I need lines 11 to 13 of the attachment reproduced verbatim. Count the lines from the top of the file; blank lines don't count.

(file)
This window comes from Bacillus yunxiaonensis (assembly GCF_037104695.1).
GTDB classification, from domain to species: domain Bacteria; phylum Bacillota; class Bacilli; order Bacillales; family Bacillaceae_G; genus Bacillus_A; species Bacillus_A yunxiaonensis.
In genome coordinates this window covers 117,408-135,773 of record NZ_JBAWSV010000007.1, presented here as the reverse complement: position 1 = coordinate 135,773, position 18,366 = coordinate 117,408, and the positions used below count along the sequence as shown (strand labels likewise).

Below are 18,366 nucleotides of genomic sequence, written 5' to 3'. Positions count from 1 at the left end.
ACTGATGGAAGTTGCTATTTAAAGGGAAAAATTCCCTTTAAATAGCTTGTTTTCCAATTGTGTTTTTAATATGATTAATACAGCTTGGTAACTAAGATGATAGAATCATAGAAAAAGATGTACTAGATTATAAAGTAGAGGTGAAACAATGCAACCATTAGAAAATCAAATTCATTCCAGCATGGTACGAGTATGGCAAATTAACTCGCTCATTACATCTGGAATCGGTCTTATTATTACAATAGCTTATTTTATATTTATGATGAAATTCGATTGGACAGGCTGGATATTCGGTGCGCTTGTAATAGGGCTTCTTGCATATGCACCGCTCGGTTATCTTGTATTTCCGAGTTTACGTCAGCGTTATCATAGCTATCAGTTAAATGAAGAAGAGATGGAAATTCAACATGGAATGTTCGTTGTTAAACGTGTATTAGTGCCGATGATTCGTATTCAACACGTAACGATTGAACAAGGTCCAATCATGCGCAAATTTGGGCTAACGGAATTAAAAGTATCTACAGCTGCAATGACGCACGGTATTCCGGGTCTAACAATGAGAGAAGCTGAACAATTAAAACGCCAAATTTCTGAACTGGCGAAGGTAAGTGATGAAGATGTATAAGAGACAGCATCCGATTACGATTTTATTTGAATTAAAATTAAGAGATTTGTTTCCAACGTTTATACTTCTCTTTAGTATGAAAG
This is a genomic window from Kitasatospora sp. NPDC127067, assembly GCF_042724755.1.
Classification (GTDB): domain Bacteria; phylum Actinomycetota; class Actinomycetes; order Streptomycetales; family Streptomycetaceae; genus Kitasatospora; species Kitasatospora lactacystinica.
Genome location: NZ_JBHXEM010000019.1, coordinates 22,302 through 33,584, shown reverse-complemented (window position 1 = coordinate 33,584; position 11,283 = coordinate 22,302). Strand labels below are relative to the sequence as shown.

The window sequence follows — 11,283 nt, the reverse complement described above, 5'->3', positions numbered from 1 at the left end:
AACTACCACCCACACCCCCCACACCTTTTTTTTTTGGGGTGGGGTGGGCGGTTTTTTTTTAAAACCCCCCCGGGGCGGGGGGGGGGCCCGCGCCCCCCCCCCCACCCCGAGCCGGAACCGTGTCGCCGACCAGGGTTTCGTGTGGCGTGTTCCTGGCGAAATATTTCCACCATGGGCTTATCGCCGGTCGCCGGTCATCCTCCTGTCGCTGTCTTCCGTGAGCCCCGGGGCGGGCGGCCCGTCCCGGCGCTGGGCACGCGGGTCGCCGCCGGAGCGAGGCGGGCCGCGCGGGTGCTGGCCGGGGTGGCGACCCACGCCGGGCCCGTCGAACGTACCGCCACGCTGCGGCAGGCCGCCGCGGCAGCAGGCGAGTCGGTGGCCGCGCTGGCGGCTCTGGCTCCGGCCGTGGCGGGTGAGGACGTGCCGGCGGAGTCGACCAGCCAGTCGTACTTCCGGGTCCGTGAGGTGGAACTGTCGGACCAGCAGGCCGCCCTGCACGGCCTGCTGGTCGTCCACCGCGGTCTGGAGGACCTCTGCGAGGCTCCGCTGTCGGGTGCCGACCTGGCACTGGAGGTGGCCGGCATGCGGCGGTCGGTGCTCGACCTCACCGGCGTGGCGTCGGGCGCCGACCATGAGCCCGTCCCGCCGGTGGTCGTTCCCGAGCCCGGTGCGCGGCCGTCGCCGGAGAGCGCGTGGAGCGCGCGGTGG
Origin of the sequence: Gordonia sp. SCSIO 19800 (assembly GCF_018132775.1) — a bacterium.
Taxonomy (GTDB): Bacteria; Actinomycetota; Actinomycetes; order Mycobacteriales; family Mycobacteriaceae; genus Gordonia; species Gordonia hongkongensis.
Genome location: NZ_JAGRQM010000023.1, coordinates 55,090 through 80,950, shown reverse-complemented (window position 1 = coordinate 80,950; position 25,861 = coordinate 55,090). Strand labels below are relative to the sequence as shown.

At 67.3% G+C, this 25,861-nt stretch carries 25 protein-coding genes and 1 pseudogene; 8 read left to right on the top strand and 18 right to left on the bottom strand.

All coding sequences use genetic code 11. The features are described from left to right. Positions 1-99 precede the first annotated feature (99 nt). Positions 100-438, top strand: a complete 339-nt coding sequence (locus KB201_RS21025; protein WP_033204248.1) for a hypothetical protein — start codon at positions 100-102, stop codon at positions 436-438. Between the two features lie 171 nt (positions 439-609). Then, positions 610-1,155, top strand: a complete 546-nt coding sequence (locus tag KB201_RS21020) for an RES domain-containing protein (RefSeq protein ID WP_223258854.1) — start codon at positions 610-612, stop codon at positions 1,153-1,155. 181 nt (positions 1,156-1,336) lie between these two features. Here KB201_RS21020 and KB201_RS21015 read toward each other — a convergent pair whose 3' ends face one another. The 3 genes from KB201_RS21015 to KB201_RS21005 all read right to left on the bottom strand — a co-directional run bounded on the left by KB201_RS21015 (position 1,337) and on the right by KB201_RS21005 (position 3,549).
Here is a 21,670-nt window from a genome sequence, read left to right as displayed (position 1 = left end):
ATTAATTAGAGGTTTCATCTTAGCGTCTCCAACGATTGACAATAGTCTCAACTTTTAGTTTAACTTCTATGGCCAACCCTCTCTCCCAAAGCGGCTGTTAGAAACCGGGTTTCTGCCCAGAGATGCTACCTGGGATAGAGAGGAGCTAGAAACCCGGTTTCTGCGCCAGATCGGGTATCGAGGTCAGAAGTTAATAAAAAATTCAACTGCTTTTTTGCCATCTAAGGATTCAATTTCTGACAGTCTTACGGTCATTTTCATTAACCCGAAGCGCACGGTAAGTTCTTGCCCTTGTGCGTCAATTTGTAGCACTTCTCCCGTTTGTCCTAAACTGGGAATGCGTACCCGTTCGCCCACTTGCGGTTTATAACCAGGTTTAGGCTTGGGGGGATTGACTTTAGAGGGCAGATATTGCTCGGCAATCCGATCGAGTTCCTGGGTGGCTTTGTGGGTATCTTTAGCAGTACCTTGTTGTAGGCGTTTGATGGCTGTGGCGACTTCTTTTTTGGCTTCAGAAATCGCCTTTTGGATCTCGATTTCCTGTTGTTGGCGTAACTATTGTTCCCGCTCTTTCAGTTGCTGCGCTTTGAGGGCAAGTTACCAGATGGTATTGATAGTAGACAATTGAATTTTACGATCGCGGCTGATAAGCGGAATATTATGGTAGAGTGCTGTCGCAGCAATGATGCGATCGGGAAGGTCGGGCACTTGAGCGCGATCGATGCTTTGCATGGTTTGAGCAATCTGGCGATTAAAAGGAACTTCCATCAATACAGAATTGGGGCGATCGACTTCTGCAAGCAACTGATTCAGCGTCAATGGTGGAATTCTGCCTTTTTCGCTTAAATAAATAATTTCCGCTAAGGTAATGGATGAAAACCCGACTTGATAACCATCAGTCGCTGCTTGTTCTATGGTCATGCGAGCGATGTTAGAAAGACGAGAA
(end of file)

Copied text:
Origin of the sequence: Gordonia sp. SCSIO 19800 (assembly GCF_018132775.1) — a bacterium.
Taxonomy (GTDB): Bacteria; Actinomycetota; Actinomycetes; order Mycobacteriales; family Mycobacteriaceae; genus Gordonia; species Gordonia hongkongensis.
Genome location: NZ_JAGRQM010000023.1, coordinates 55,090 through 80,950, shown reverse-complemented (window position 1 = coordinate 80,950; position 25,861 = coordinate 55,090). Strand labels below are relative to the sequence as shown.